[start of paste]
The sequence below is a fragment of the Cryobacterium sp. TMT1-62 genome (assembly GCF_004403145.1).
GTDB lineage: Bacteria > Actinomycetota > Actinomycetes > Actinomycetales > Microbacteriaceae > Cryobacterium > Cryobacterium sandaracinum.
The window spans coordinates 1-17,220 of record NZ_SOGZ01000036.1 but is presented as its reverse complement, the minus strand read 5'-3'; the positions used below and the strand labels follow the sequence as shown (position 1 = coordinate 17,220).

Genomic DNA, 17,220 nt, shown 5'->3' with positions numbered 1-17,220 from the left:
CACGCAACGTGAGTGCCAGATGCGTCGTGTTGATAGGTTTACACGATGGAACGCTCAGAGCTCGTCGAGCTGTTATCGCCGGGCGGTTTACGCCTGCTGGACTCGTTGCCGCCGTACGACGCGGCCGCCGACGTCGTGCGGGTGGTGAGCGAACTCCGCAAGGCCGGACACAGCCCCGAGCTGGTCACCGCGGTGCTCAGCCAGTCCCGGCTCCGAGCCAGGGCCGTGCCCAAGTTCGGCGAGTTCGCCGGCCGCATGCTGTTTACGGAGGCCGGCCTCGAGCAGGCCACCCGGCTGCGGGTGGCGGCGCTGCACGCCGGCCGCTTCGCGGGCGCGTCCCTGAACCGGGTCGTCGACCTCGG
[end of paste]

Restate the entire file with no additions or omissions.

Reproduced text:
The sequence below is a fragment of the Cryobacterium sp. TMT1-62 genome (assembly GCF_004403145.1).
GTDB lineage: Bacteria > Actinomycetota > Actinomycetes > Actinomycetales > Microbacteriaceae > Cryobacterium > Cryobacterium sandaracinum.
The window spans coordinates 1-17,220 of record NZ_SOGZ01000036.1 but is presented as its reverse complement, the minus strand read 5'-3'; the positions used below and the strand labels follow the sequence as shown (position 1 = coordinate 17,220).

Genomic DNA, 17,220 nt, shown 5'->3' with positions numbered 1-17,220 from the left:
CACGCAACGTGAGTGCCAGATGCGTCGTGTTGATAGGTTTACACGATGGAACGCTCAGAGCTCGTCGAGCTGTTATCGCCGGGCGGTTTACGCCTGCTGGACTCGTTGCCGCCGTACGACGCGGCCGCCGACGTCGTGCGGGTGGTGAGCGAACTCCGCAAGGCCGGACACAGCCCCGAGCTGGTCACCGCGGTGCTCAGCCAGTCCCGGCTCCGAGCCAGGGCCGTGCCCAAGTTCGGCGAGTTCGCCGGCCGCATGCTGTTTACGGAGGCCGGCCTCGAGCAGGCCACCCGGCTGCGGGTGGCGGCGCTGCACGCCGGCCGCTTCGCGGGCGCGTCCCTGAACCGGGTCGTCGACCTCGG